The Calendar Is Key: Timing the U.S. Market to Get the Most for Your Home

Understanding the nuances of the best and worst times to list can make a big difference in your sales price

For home sellers, attempting to time the market amps up the pressure during what’s already an extremely stressful period. List too early, and you may give up some profit. List too late, and your home could linger too long on the market.

The best time to list your home for sale in the U.S. in 2023 passed you by a few weeks ago, according to’s analysis. During the week of April 16-22, sellers benefit from more buyers, higher prices and less competition from other listings compared to the average week.

But don’t despair, the market hasn’t reached the worst time of year to sell yet.

“Conditions for sellers are better in the spring and remain pretty good beyond the week we identified as the best,” said Danielle Hale, chief economist for “The worst time of year for sellers is in late fall.”

The three worst weeks of the year for sellers in 2023 are expected to be Nov. 5-11, followed by Oct. 29-Nov. 4, and Oct. 22-28, according to’s research.

“Buyer demand slows in the late fall, so it could take longer to sell and you may not get as good a price,” Ms. Hale said. “If there’s no need to sell right then, you may be better off planning to sell in the year ahead rather than just as buyers are focused on the holidays.”

While early spring is best for sellers, there’s potentially less competition from other sellers in late summer and early fall, Ms. Hale said. From mid-November to January buyer demand slows, but because there are fewer listings on the market, that time of year is slightly better for sellers than late October to early November.

“When to list your house depends on what you’re concerned about,” Ms. Hale said. “You can typically sell your house at a higher price earlier in the fall but you’re potentially competing against other sellers. If your home doesn’t compete well, maybe you’re better off a little later in the fall.”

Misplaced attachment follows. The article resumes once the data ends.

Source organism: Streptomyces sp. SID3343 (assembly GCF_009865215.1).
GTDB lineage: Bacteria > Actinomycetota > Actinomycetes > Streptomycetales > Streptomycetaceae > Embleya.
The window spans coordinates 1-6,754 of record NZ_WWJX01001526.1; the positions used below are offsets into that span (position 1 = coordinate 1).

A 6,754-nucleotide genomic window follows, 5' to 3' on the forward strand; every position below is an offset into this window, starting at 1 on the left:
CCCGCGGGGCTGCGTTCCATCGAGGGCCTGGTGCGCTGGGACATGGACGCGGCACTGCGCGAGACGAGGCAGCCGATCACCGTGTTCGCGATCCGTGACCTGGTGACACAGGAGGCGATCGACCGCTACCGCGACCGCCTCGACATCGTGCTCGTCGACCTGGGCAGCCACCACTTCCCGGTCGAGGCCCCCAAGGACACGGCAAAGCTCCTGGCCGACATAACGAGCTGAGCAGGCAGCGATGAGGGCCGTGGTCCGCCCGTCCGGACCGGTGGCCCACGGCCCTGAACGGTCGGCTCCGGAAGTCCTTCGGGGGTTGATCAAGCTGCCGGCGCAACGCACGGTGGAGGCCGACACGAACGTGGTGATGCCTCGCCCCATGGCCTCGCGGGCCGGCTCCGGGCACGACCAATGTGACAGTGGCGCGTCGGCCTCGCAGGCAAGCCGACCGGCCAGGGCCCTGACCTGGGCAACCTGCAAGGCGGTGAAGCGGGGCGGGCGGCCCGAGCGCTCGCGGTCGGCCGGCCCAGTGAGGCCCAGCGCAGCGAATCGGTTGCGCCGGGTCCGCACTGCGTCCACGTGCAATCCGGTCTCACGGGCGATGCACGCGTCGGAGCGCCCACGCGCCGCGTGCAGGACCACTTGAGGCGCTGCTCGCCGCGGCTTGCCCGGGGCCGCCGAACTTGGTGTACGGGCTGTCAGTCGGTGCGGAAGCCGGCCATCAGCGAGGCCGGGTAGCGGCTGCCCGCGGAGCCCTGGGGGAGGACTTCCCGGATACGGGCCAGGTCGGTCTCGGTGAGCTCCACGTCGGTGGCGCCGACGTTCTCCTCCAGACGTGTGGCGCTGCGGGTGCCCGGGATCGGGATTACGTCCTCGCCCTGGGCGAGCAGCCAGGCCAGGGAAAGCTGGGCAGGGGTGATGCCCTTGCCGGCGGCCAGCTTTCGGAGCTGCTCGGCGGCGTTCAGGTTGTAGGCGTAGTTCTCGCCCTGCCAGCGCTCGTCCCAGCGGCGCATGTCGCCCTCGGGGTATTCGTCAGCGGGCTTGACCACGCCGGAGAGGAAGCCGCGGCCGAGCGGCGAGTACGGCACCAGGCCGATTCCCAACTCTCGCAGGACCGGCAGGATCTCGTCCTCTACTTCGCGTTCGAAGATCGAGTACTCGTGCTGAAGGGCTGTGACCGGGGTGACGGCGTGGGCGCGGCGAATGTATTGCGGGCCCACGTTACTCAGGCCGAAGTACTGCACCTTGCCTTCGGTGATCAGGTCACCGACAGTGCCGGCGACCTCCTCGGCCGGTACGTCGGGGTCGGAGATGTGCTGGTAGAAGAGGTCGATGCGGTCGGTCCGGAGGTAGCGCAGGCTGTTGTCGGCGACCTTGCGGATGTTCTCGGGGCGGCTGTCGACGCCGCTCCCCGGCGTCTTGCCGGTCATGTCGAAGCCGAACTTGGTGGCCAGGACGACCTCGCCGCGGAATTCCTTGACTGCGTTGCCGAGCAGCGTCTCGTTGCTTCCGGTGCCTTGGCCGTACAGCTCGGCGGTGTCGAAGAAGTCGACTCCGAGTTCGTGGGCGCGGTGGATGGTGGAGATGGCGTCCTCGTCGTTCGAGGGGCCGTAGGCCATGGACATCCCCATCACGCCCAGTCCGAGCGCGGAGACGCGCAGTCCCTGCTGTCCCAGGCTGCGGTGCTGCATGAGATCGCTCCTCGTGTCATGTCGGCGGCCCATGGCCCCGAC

Seasonality in the Housing Market

Most people assume that home sales patterns are dictated by the weather. After all, the spring housing market is widely identified as the busiest of the year and many people think that’s because after hibernating for the winter buyers are ready to move.

“Most metro areas have the same worst week or best week to list your home,” Ms. Hale said. “That’s because seasonality in housing markets has more to do with life events and cultural conventions such as school schedules and holidays than with housing market trends. The weather has an influence, too, in some places because it’s easier to see houses when there’s no snow on the ground.”

Regional Variations in Home Sales

Still, different markets have seasons that can be good or bad for sellers.

“In the Miami market, September is by far the worst time of the year to list a home because you’re fully back in the swing of things such as school, activities and other commitments,” said Michael Martirena, co-founder of the Ivan and Mike Team at Compass in Miami. “It’s less than ideal to disrupt the busiest month of life to put a home on a market.”